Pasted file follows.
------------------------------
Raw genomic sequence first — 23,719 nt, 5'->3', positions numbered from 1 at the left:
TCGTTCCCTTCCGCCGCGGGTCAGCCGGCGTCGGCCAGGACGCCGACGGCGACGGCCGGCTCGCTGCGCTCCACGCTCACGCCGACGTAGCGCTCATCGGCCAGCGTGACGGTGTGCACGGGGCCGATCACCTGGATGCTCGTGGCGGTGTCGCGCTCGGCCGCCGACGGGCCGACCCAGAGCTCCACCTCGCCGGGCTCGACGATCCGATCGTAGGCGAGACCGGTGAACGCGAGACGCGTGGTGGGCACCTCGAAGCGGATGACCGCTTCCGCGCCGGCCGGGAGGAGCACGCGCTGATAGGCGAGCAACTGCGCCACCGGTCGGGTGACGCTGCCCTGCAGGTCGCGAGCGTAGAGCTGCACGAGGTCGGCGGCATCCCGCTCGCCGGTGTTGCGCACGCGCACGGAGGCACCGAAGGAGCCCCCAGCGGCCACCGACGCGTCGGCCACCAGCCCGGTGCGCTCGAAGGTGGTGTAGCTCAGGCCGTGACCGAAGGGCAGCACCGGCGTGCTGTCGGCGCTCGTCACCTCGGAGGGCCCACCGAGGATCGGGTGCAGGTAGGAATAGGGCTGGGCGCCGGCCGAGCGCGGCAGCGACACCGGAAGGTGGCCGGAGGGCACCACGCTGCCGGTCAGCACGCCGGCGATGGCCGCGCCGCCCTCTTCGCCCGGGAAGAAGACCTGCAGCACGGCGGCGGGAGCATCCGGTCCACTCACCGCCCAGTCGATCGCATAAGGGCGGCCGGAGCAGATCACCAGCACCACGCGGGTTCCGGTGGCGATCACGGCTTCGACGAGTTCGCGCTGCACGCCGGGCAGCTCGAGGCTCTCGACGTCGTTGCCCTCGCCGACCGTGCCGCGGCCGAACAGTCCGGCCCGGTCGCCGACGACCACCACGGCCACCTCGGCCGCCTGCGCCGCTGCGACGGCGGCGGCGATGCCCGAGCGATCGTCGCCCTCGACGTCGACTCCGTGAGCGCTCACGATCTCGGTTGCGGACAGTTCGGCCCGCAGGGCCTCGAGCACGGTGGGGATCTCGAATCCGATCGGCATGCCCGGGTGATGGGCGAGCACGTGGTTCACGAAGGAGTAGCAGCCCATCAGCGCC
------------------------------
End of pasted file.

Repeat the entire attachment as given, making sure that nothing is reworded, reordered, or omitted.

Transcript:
Raw genomic sequence first — 23,719 nt, 5'->3', positions numbered from 1 at the left:
TCGTTCCCTTCCGCCGCGGGTCAGCCGGCGTCGGCCAGGACGCCGACGGCGACGGCCGGCTCGCTGCGCTCCACGCTCACGCCGACGTAGCGCTCATCGGCCAGCGTGACGGTGTGCACGGGGCCGATCACCTGGATGCTCGTGGCGGTGTCGCGCTCGGCCGCCGACGGGCCGACCCAGAGCTCCACCTCGCCGGGCTCGACGATCCGATCGTAGGCGAGACCGGTGAACGCGAGACGCGTGGTGGGCACCTCGAAGCGGATGACCGCTTCCGCGCCGGCCGGGAGGAGCACGCGCTGATAGGCGAGCAACTGCGCCACCGGTCGGGTGACGCTGCCCTGCAGGTCGCGAGCGTAGAGCTGCACGAGGTCGGCGGCATCCCGCTCGCCGGTGTTGCGCACGCGCACGGAGGCACCGAAGGAGCCCCCAGCGGCCACCGACGCGTCGGCCACCAGCCCGGTGCGCTCGAAGGTGGTGTAGCTCAGGCCGTGACCGAAGGGCAGCACCGGCGTGCTGTCGGCGCTCGTCACCTCGGAGGGCCCACCGAGGATCGGGTGCAGGTAGGAATAGGGCTGGGCGCCGGCCGAGCGCGGCAGCGACACCGGAAGGTGGCCGGAGGGCACCACGCTGCCGGTCAGCACGCCGGCGATGGCCGCGCCGCCCTCTTCGCCCGGGAAGAAGACCTGCAGCACGGCGGCGGGAGCATCCGGTCCACTCACCGCCCAGTCGATCGCATAAGGGCGGCCGGAGCAGATCACCAGCACCACGCGGGTTCCGGTGGCGATCACGGCTTCGACGAGTTCGCGCTGCACGCCGGGCAGCTCGAGGCTCTCGACGTCGTTGCCCTCGCCGACCGTGCCGCGGCCGAACAGTCCGGCCCGGTCGCCGACGACCACCACGGCCACCTCGGCCGCCTGCGCCGCTGCGACGGCGGCGGCGATGCCCGAGCGATCGTCGCCCTCGACGTCGACTCCGTGAGCGCTCACGATCTCGGTTGCGGACAGTTCGGCCCGCAGGGCCTCGAGCACGGTGGGGATCTCGAATCCGATCGGCATGCCCGGGTGATGGGCGAGCACGTGGTTCACGAAGGAGTAGCAGCCCATCAGCGCC